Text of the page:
An iconic Bexley movie theatre is among the Columbus-area projects to benefit from the latest OHPTC round. Read more here.
Wittenberg joins a growing list of Ohio universities utilizing tax credits to redevelop their historic buildings. Read more here.
For the basics of the program, you can learn more at ODSA’s website here.
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To the excitement of preservationists across the country, the Historic Tax Credit Improvement Act (HR 3846) was introduced Wednesday, October 28. So why the excitement? For starters, HR 3846 offers the following tax credit improvements:
1) Small deals (less than $2.5 million in qualified rehabilitation expenditures) would see the eligible credit jump from 20% to 30%.
2) Transfer of credits as a tax certificate could give owners of smaller projects greater flexibility to bring in investors, and make capital easier to access.
3) Substantial rehabilitation (the threshold for becoming eligible to take advantage of the credits) would drop to 50% of the adjusted basis from the current 100%.
Add in better treatment of state tax credits when it comes to federal taxation, and other improvements, and you can begin to see how these changes, if passed, could inject a wave of new investment for countless small project rehabs.
Here in Ohio, we have Representative Pat Tiberi, and Representative Mike Turner to thank for helping lead the way as original co-sponsors of the bill, but we’re reaching out to you today, to encourage you to contact your representative, to ask him or her to sign on as co-sponsors for HR 3846 (or to thank Reps Tiberi and Turner for their support). You can find your representative here.
Check out this one-pager from the Trust, which summarizes the bill and how it improves the current federal historic tax credit.
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Built in 1927 by the Columbus Mausoleum Company, Green Lawn Abbey is a neoclassical mausoleum listed in the National Register of Historic Places and has been undergoing a restoration for a number of years. With 1½“ thick granite walls, marble interior and an imported tile roof, it still impresses with its regal structure and beautiful stained windows. Over the years, the Abbey’s foyer floors have accumulated large areas of badly stained marble from years of organic and metallic damage.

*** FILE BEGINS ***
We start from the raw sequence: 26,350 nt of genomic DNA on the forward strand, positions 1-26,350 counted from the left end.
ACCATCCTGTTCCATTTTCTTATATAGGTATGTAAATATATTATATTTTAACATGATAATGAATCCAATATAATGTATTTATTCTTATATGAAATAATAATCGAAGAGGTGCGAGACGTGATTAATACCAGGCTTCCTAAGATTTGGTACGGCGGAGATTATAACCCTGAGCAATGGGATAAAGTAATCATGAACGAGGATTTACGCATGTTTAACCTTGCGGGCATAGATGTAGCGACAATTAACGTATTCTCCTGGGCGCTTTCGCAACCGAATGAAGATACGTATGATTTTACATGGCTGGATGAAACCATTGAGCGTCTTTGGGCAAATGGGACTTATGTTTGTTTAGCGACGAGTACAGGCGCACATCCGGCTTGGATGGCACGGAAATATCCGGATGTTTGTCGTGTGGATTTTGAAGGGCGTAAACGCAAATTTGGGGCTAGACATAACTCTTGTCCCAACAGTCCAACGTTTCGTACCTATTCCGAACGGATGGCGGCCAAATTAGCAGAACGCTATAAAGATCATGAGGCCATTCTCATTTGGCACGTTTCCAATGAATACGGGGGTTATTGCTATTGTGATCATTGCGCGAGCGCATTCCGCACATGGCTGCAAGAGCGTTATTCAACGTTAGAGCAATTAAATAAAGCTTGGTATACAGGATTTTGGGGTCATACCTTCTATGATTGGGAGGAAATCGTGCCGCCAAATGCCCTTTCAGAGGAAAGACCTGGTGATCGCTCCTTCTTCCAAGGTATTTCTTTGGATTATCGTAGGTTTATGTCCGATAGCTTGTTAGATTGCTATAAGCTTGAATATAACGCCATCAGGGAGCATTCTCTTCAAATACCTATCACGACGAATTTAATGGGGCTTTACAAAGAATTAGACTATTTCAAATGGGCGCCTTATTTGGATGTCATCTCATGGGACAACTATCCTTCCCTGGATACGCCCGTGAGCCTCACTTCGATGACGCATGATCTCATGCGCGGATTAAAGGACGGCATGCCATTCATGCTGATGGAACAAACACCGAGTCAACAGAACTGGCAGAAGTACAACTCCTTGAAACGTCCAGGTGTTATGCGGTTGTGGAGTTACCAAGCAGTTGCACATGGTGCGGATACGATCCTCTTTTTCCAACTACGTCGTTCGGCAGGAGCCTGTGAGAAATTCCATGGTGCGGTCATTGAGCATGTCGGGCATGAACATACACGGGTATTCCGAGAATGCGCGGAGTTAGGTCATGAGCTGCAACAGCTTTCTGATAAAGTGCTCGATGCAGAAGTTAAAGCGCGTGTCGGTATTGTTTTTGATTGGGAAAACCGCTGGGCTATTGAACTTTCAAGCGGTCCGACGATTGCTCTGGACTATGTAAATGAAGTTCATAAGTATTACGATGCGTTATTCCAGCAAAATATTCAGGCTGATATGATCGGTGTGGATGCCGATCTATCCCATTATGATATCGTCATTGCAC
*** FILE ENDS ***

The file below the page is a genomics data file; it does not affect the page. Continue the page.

Enter Community Partnership Grants Coordinator for the City of Columbus and fearless leader Kate Matheny. Kate has dedicated herself to restoring Green Lawn Abbey to make it into a usable space for programming, and successfully acquired CLG grants and other opportunities to preserve this historic structure. The Young Ohio Preservationists worked with the Green Lawn Abbey Preservation Association to coordinate a workshop in order to learn about and do some hands-on marble cleaning on July 25th. Kate, her husband Tom of Schooley Caldwell Associates, and Matt Wolf of the Centennial Preservation Group kicked the workshop off by giving a history of the building and its structure. The workshop volunteers learned about different types of marble, how the Abbey’s preservation management plan was created, and the basic process behind marble restoration.